But I can honestly say that each book is better than the last. Now, some people might not like an individual story or a specific character, but from a writer’s perspective, I have felt that each book is stronger–once all is said and done and I’m beyond my panic mode which is . . . well . . . about a month after the book comes out.
In KILLING FEAR, I have my first non-law enforcement heroine. It was a challenge. When I first wrote the book, I really thought it was awful. But then my agent said it was her favorite book since THE PREY. And that sort of surprised me. I mean, haven’t I gotten better since my first book? Why this one and not FEAR NO EVIL which is my editor’s favorite? Or THE HUNT which is my mom’s favorite? Or THE KILL which is Anna’s favorite?
It is so subjective, and even for the author, it’s subjective. I’m looking at the story in a completely different way than anyone else. A series of character choices and the fear that with every page, the wrong story choice is made. Every story is about the instincts of the author. A gut feeling about the characters–who practically become real people–about the pacing, about the ebb and flow. And then fearing I can’t trust my instincts.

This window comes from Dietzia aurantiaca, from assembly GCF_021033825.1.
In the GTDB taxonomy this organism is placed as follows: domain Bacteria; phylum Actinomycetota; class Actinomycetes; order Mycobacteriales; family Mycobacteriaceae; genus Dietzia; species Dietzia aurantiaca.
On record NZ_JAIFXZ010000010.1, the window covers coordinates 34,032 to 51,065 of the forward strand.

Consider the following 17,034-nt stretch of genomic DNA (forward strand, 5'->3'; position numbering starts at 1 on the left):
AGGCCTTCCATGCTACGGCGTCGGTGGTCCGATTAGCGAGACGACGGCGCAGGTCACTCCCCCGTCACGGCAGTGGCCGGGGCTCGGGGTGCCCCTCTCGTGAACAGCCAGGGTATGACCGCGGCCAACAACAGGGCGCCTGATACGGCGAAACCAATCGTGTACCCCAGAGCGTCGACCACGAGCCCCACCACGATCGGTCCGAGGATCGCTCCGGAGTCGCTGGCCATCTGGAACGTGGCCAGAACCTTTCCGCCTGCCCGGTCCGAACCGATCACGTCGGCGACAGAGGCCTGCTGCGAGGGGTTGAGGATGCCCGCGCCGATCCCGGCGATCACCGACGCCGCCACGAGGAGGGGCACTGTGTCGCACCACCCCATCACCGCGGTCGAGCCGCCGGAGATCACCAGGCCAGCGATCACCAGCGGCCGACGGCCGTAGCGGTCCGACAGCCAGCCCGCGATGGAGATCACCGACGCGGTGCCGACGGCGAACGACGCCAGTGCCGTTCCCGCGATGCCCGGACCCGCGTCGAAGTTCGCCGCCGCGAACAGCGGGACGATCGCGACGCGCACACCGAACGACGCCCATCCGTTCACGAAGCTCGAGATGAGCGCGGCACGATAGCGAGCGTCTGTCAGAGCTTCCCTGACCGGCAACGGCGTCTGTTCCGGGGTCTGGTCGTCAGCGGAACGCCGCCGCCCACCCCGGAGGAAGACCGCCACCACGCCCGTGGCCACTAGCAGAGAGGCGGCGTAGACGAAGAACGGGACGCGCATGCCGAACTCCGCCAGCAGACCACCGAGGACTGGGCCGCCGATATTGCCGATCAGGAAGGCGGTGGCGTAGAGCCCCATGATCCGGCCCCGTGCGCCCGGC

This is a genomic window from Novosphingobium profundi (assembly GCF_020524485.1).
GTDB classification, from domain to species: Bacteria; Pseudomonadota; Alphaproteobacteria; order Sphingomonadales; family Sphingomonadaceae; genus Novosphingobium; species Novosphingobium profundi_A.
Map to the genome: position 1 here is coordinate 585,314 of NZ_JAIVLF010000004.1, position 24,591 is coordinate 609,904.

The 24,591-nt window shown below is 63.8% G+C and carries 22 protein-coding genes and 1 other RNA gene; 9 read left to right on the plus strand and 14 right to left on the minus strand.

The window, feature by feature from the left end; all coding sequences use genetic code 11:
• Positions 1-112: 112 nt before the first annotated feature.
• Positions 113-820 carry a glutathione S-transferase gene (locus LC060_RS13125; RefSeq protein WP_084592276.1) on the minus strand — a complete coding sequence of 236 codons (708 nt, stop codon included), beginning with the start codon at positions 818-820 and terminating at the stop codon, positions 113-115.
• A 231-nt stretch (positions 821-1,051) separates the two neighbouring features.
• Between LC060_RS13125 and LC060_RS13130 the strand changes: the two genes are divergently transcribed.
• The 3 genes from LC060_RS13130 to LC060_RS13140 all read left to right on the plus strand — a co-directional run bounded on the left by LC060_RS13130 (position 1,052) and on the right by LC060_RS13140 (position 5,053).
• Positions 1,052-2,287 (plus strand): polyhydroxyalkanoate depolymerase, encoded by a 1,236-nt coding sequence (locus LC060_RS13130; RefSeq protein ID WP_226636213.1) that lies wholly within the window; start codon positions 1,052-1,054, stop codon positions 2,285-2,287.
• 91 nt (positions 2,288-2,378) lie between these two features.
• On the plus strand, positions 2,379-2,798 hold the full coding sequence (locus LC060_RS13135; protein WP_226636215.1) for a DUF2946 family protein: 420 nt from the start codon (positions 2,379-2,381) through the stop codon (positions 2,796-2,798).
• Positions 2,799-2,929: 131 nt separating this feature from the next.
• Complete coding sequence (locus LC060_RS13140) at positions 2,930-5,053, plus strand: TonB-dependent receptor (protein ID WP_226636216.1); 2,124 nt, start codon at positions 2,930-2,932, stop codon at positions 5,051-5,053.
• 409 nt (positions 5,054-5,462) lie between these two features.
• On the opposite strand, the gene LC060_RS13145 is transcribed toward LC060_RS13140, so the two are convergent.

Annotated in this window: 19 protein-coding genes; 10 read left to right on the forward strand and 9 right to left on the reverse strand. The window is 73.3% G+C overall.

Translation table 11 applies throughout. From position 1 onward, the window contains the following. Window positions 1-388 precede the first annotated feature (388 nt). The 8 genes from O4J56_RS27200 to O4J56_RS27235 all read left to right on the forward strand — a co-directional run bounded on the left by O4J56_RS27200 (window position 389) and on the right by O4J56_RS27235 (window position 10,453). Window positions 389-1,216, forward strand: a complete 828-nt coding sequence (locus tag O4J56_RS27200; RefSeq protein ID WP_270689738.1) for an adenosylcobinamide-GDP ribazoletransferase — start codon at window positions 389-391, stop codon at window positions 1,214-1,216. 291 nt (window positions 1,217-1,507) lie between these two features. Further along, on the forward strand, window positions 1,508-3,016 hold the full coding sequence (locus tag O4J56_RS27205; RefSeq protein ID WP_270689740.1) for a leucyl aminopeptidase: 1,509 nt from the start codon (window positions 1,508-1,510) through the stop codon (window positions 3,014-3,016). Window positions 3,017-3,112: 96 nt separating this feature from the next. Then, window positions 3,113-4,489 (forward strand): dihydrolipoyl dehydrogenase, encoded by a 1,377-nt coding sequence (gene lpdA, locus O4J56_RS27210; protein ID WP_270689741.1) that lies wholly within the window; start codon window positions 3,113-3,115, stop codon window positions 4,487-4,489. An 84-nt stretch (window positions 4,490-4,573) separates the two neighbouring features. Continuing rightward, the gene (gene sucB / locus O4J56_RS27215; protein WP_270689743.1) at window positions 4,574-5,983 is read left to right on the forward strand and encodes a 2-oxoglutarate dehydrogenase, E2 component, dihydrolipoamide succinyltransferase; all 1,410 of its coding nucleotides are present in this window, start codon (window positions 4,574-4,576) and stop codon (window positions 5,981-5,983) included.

But, inevitably, when I start doubting my instincts, when I start taking too much control from the characters, the story stagnates and writers block hits. Not writers block, but more a character mutiny.
Looking back at THE PREY, I can’t help but feel it’s the favorite child, warts and all. And I’m very proud to display my new award.